The public intellectual India will miss
Acclaimed actor and playwright Girish Karnad breathed his last on June 10. From being an integral part of the parallel cinema movement during the late 1970s to being an active public intellectual, Karnad’s contribution to the Indian society has been immense
In 1966, the National School of Drama (NSD) performed an Urdu translation of a never-heard-of Kannada play Tughlaq, written by Girish Karnad. It was the first ever production of the play, in a language it wasn’t even written in, and was performed on the ramparts of the Feroz Shah Kotla in New Delhi. Directed by Om Shivpuri, who also played the titular role of Tughlaq, and designed by the then NSD director, Ebrahim Alkazi, it became a path-breaking theatrical production in contemporary Indian theatre. News of its success reached far and wide. Everyone wanted to know more about Girish.Girish was not even 30 years old when he wrote this play. He had just returned from the UK where he was a Rhodes scholar. He was hardly known even in the literary circles of his own mother tongue Kannada, but Tughlaq changed everything. He was now celebrated through several regional languages theatre productions of the play – Marathi, Bengali, Hindi and in English. Following this success, NSD produced another play of Girish’s, called Bali. It was a diploma production by Prerna Karanth. Girish soon became a well-known name in the Indian playwriting scene. The late 1960s and 1970s were the most fervent years of India’s creative community. All over, there was an ambience of free thinking and questioning. After centuries of colonial rule, Indian theatre was raising questions about our own cultural identity, and how it was different from western theatre. To examine this polarity, many experiments were carried out. There were innovative local theatrical productions being done like tamasha in Maharashtra and nautanki in North India.
With these performances in the indigenous folk theatre, new possibilities opened up. It encouraged theatre directors to use complex ideas and themes in their plays. It seemed possible to convey contemporary ideas through these traditional theatre forms. This realisation gave the Indian theatre community a sense of liberation and confidence to pursue modern ideas. It was during this period that four outstanding playwrights – Vijay Tendulkar, Mohan Rakesh, Badal Sircar and Girish Karnad – appeared on the Indian national theatre scene. It was a pan-Indian celebration of their works, removing the language barriers. All these writers were exploring their own understanding of the world, which connected them with the Indian reality in a post-Independent India. From his first play, Bali, Girish examined the present through epics, myth and history. Like Sanskrit playwrights, he sourced material for his plays from epics and scriptures and then, like a master craftsman, structured the narrative of his plays through poetic metaphors and symbols.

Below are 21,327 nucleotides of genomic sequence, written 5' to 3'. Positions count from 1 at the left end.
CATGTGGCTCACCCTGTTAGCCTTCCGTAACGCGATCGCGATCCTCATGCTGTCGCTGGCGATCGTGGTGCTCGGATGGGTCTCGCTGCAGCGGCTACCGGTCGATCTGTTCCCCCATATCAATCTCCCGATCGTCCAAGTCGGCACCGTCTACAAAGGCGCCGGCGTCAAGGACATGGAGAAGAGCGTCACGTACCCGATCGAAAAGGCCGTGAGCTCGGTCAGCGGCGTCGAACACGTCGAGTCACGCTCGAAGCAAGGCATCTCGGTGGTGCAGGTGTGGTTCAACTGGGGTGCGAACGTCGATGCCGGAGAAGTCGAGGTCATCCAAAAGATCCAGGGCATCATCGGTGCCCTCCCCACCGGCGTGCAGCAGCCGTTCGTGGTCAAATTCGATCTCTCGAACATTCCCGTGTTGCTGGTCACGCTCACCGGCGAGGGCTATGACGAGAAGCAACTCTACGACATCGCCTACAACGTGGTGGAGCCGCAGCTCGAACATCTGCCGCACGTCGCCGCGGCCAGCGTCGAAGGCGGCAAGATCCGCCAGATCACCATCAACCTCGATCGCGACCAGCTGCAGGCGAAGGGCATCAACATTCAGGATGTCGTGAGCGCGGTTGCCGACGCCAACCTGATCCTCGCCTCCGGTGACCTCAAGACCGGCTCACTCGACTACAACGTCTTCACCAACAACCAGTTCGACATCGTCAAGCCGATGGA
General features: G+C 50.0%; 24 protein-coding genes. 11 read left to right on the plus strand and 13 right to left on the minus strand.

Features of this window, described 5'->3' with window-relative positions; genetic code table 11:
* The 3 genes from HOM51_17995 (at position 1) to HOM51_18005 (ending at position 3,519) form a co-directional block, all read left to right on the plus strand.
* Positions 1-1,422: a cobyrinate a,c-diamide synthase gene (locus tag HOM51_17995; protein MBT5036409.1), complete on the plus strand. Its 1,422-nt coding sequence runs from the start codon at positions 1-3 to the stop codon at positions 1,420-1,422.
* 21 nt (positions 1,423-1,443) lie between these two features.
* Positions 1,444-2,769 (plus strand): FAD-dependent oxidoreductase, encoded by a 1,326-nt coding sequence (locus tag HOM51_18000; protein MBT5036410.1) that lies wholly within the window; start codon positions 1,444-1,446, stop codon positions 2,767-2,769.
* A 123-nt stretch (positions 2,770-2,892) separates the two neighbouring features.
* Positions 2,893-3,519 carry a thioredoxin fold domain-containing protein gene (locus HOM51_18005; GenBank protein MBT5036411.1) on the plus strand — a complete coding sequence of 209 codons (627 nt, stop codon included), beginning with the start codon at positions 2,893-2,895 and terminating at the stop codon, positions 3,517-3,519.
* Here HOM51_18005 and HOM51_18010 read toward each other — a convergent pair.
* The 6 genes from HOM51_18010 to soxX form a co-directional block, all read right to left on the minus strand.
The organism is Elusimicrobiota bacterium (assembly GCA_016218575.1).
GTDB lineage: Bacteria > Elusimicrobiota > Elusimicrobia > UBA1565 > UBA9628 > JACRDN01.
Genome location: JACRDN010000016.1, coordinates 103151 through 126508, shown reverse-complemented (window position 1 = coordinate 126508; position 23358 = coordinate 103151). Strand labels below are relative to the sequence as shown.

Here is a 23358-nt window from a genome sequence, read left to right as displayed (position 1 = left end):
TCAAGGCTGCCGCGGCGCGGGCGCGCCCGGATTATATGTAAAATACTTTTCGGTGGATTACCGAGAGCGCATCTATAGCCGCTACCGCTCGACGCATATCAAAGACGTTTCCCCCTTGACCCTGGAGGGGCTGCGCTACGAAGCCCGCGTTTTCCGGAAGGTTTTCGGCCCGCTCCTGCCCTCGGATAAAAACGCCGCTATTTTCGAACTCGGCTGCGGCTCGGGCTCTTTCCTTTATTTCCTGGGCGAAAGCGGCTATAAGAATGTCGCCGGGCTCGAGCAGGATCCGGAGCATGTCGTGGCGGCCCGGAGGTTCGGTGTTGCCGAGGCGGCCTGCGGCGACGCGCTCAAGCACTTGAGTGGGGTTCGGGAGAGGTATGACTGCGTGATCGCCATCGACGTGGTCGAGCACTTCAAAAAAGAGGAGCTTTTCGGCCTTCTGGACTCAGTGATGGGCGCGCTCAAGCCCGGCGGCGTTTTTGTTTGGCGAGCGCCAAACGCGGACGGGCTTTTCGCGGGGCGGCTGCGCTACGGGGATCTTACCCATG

Being an actor and director himself, Girish was always in command of chiselling out his characters, which are complex, subtle and even self-contradicting. This quality of characterisation made actors employ all their physical and intellectual energies to achieve the impossible. From Tughluq and Hayavadana to Rakta Kalyan and Bikre Bimb, the interplay between form and content is always changing in Girish’s plays. In the 1960s and 1970s, filmmakers like Satyajit Ray and Ritwik Ghatak were making films in Bengali, which got them international recognition. Later, in the late 1970s, with the support of National Film Development Corporation (NFDC), several avant garde films were made and recognised at prestigious international film festivals. This triggered the release of a new creative energy in Indian cinema. It was now possible to make a cinematic work with limited budget. Some of the filmmakers who dominated the parallel cinema scene included Mrinal Sen, Mani Kaul, Awtar Kaul, Kumar Shahani, Adoor Gopalakrishnan, BV Karanth, Shyam Benegal and Girish Karnad. Girish acted in and directed several movies which were, and still are, considered milestones in India’s parallel cinema movement. Some of them include Samskara, Manthan, Kadu, Ankur, Nishant, Swami and Godhuli among others. Girish’s cinematic climax came with Utsav (1984) based on Shudrakha’s classic Sanskrit play Mrichchhakatika. There were times when actors and directors from regional theatre crossed over to Hindi cinema and yet retained their involvement with their respective regional theatres. Girish, who contributed majorly in this enterprise on a multi-disciplinary level, was always at the forefront with his creative ideas. He believed in contributing by leading from the front – whether it was direction, acting or writing.
What was fascinating was that while he churned out one masterpiece after another, he stayed in touch with the mundane world. His participation in democratic and secular movements, continued till the end of his life. He worked with the elite, the intellectual world and the struggling masses. His passing away is an irreplaceable loss not only for Indian theatre and cinema, but also for the society. He was the one public intellectual that India will always miss. In his death, India has lost a cultural ambassador.